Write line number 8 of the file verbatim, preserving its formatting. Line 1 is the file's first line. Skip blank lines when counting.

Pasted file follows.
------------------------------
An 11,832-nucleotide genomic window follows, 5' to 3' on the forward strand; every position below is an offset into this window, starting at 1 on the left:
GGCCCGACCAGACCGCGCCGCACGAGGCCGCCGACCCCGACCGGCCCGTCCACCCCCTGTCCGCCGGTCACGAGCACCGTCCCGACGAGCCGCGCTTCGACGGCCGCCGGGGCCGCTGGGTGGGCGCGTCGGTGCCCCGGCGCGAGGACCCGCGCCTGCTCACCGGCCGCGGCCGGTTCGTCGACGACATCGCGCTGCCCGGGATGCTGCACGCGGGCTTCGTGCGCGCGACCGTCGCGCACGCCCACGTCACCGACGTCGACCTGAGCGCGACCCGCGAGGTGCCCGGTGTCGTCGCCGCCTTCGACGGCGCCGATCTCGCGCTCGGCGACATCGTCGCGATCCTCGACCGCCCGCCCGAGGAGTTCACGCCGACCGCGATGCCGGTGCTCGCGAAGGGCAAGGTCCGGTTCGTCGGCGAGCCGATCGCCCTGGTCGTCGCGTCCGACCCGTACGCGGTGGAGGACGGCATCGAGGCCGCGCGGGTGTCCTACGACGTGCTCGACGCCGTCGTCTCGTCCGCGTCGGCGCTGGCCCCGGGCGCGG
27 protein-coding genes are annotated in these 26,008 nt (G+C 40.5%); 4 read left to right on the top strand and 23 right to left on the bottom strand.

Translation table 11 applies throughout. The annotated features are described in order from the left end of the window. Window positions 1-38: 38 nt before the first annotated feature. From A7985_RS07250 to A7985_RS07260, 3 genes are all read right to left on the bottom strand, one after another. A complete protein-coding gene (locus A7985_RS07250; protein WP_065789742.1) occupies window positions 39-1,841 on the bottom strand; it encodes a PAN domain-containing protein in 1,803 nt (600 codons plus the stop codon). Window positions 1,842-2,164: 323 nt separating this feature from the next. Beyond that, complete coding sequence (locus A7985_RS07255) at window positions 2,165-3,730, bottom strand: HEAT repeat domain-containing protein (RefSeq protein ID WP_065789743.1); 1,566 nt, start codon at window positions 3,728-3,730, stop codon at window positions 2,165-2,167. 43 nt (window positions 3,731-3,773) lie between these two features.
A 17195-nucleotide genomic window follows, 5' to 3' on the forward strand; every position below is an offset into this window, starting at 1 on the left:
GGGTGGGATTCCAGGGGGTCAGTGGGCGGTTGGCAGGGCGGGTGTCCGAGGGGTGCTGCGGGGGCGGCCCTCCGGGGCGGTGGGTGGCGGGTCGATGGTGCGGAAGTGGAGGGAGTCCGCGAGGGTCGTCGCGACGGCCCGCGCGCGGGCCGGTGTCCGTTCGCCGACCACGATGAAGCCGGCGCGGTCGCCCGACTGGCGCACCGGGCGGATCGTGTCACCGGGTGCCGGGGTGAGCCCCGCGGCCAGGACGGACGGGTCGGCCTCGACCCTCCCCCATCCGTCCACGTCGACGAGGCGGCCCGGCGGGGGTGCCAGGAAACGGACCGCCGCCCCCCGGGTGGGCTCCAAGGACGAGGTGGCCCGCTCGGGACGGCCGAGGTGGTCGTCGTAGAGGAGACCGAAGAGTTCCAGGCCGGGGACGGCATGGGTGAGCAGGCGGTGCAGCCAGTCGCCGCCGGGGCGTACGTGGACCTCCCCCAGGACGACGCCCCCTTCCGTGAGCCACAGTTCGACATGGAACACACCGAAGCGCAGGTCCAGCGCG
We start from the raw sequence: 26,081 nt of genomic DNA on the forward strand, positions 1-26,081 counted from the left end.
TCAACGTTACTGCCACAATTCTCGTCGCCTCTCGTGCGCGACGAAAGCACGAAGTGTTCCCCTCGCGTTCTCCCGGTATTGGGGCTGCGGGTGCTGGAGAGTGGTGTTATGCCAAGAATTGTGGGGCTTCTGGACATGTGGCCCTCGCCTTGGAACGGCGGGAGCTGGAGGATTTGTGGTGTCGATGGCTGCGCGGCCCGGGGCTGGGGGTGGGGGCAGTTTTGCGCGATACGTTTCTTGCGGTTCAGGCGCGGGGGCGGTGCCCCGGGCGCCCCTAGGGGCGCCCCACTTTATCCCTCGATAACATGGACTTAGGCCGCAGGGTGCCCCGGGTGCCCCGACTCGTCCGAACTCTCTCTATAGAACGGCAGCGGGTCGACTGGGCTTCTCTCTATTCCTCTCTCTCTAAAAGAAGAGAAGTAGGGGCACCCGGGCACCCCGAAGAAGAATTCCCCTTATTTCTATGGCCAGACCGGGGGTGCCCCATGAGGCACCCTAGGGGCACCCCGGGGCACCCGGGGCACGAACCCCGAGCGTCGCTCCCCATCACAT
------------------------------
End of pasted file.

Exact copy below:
TCAACGTTACTGCCACAATTCTCGTCGCCTCTCGTGCGCGACGAAAGCACGAAGTGTTCCCCTCGCGTTCTCCCGGTATTGGGGCTGCGGGTGCTGGAGAGTGGTGTTATGCCAAGAATTGTGGGGCTTCTGGACATGTGGCCCTCGCCTTGGAACGGCGGGAGCTGGAGGATTTGTGGTGTCGATGGCTGCGCGGCCCGGGGCTGGGGGTGGGGGCAGTTTTGCGCGATACGTTTCTTGCGGTTCAGGCGCGGGGGCGGTGCCCCGGGCGCCCCTAGGGGCGCCCCACTTTATCCCTCGATAACATGGACTTAGGCCGCAGGGTGCCCCGGGTGCCCCGACTCGTCCGAACTCTCTCTATAGAACGGCAGCGGGTCGACTGGGCTTCTCTCTATTCCTCTCTCTCTAAAAGAAGAGAAGTAGGGGCACCCGGGCACCCCGAAGAAGAATTCCCCTTATTTCTATGGCCAGACCGGGGGTGCCCCATGAGGCACCCTAGGGGCACCCCGGGGCACCCGGGGCACGAACCCCGAGCGTCGCTCCCCATCACAT